Changes of almost the same proportion – often with equally destructive effects on the historical plan of the city and on its structural substance – ensued during the following decades, with the often radical implementation of such plans as the “automobile-appropriate city” and “socialist urban development”.
The western part of Berlin received economic aid under the Reconstruction Programme (Marshall Plan). So that the war-time destruction could be removed quickly by large-scale building activity during the ’50s and ’60s. In the inner city, vacant lots caused by the war were closed, and whole blocks were reshaped by large-scale reconstruction and by de-coring, coupled with demolition and the construction of new buildings. The developmental goals at that time were relief of the density of inner-city development and the dispersion of municipal functions. In the outskirts, large new self-contained estates emerged with relatively high shares of open space, and with industrial areas on former open spaces between old village cores. Starting in the late ’70s, construction policy began to be concentrated on the revival of the inner city. Building activity was essentially limited to small vacant lots all over West Berlin, and on the preservation-oriented reconstruction of existing structures.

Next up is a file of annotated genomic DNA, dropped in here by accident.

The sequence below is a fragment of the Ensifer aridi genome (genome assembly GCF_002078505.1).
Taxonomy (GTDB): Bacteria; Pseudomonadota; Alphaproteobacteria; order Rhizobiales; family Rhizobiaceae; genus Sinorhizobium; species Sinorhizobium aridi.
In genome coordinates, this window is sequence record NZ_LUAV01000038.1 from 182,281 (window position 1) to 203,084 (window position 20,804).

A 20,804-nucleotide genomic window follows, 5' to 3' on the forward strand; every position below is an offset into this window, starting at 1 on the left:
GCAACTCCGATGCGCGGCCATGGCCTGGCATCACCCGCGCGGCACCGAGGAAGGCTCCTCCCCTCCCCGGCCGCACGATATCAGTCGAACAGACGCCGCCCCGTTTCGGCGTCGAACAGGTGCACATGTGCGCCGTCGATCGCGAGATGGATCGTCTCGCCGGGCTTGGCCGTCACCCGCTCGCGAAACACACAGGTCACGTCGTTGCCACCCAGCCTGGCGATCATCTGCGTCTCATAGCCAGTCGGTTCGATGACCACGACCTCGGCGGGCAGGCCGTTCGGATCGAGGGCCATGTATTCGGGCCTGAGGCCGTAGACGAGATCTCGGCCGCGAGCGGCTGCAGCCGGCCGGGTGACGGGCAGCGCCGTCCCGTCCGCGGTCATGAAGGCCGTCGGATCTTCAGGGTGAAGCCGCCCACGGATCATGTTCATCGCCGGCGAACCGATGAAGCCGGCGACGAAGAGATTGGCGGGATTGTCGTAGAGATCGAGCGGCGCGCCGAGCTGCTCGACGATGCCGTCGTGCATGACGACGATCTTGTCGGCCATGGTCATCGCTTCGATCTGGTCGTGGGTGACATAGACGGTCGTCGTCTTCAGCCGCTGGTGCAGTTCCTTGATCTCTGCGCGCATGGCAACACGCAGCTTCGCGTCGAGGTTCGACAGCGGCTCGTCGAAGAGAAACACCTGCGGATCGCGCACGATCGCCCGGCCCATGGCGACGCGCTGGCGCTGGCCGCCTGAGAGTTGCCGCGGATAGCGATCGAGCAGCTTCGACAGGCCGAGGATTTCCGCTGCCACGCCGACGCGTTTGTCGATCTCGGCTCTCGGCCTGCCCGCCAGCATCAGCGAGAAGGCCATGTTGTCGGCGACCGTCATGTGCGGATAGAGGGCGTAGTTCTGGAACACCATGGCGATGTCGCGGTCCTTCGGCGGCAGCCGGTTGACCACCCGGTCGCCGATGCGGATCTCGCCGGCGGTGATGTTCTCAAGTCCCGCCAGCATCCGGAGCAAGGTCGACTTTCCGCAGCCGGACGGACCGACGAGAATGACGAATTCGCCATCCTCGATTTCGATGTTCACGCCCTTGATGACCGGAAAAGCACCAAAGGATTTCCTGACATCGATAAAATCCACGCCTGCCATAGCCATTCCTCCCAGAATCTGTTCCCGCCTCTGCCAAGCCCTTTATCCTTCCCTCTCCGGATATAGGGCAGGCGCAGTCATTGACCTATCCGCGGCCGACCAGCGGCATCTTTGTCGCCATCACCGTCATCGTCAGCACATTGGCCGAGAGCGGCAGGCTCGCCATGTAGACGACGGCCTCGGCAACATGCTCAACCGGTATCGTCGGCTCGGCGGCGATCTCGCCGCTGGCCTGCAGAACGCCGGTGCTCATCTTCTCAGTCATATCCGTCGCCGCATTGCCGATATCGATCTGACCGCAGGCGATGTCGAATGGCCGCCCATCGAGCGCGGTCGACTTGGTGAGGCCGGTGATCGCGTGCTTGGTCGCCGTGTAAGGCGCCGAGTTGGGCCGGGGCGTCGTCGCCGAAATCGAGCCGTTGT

In the eastern part of Berlin, which received no economic support, but was in fact instead burdened by reparations, reconstruction began on a large scale only after construction of the Wall in 1961 and with the industrialization of the East Berlin construction industry. The emphasis during the ’60s was on the new formation of the centre of the city on areas wiped out and cleared as the result of the war. At that time, the long-term plan was to tear down the entire pre-war building stock everywhere as the inheritance of capitalism, and to replace it with developments built in the socialist architectural style. Relatively little new living space was created during the ’50s and ’60s. In 1971 therefore, the housing programme was proclaimed as the main focus of the social programme. The large-scale residential areas of Marzahn, Hellersdorf etc. were built on the outskirts of town by means of industrial prefabrication. Only later did the existing old building stock regain its significance as living space worthy of preservation; it was rehabilitated with varying degrees of intensity.
After 1989: The reunited city